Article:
Ode to Corona

The need of the hour is to explore and re-strategize the fight against Covid-19. in Manipur

Nowadays, all we are talking about is of the negative fallout of the pandemic Covid 19 in life, economy and other disruptions. Most of us do not feel or care to look beyond and discuss the positive aspects of Coronavirus. Like, the impact on environment and ecology. Now they say, there is clear water in the Venice canals, blue skies over Delhi and wild animals are roaming boldly in locked- down cities. While the oil industry and airlines are floundering in this new world, carbon emissions are falling fast. This is indeed a welcome change. The air we breathe, the water we are drinking, the pollution of rivers, all are changing. The question about COVID-19 pandemic being a godsend for human beings or not cannot be answered, but it would seem to be one for the environment.

Following the outbreak of the coronavirus, many countries had adopted lockdown procedures that stopped people from moving out and for shops and other establishments to close down. Before the start of the COVID-19 pandemic, the air around us had been deemed very toxic to breathe in due to the amount of greenhouse gases that had been emitted over the centuries. The Earth faced rising temperatures, which in turn led to the melting of glaciers and rising of sea levels. Environmental degradation was happening fast due to the depletion of resources such as air, water and soil. But after the coronavirus lockdown commenced, there have been slight changes in the environment.

After the lockdown was put in place in many countries, there was lesser travelling done by people, whether it be by their own cars, or by trains and flights? Even industries were closed down and not allowed to function. This in turn led to the pollution in the air dropping significantly, as there was a marked decline in nitrous oxide emission. Since there were no boats, whether they be fishing or pleasure ones, plying on the rivers and waterways, the water has cleared up. In areas like Venice, the water became so clear that the fish could be seen and there was better water flow. No doubt, because of the lesser human footfall even the oceans are recovering and marine life is thriving.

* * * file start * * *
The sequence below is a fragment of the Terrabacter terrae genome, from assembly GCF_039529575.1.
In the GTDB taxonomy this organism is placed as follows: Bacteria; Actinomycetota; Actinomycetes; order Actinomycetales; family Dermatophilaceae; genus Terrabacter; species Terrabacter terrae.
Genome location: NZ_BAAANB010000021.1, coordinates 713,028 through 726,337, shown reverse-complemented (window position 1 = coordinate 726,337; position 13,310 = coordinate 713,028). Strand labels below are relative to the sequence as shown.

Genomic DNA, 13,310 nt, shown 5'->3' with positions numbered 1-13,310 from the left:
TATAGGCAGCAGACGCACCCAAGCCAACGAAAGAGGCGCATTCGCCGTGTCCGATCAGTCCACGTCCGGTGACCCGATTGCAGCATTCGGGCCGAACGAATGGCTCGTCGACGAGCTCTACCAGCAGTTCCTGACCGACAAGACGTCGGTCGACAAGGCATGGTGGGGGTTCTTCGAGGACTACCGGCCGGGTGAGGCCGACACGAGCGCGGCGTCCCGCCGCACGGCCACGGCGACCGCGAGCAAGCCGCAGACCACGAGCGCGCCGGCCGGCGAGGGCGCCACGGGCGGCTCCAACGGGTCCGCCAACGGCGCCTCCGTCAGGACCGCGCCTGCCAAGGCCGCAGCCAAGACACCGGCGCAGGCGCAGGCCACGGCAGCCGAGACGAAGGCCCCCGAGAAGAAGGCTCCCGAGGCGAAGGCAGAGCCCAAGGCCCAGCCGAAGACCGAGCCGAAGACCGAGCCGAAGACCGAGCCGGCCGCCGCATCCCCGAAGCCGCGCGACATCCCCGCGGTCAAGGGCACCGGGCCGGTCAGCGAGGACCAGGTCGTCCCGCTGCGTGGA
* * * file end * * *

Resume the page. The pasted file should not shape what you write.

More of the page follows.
Again where fish is concerned, the lockdown has seen a decline in fishing, which means that the fish biomass will increase after over-fishing almost depleted it. Apart from that, animals have been spotted moving about freely where once they would not dare to go. Plants are growing better because there is cleaner air and water, and because yet again there is no human interference. With everything at a standstill, plants are allowed to thrive and grow and produce more coverage and oxygen. Less litter also means lesser clogging of river systems, which is good in the long run for the environment.

While on the other hand, ballads of Coronavirus have been written and sung and it is so popular. The ballad ‘Corona koubi Hingchabi’ by an unknown bard is indeed refreshing. Now, even the popular Tapta has a song about Coronavirus. In continuation with positive thinking, the need of the hour is to explore out-of-box thinking to re-strategize our fight against Covid 19. We must also ponder upon the responsibilities of the civil society organisations in this fight. Take for example, young volunteers have come out to maintain order when some police went into quarantine after some personnel turn out to be Covid 19 positive in Mayang Imphal police station. In other places, barricades and barriers have been erected in the entry points of villages in the rural areas. Even in Imphal, entry and exit have been banned in several localities by putting up barricades. The need of the hour is to regulate the procedures adopted at village or locality level, so that it is uniform and social friendly.

First Published:Aug. 6, 2020, 7:13 a.m.

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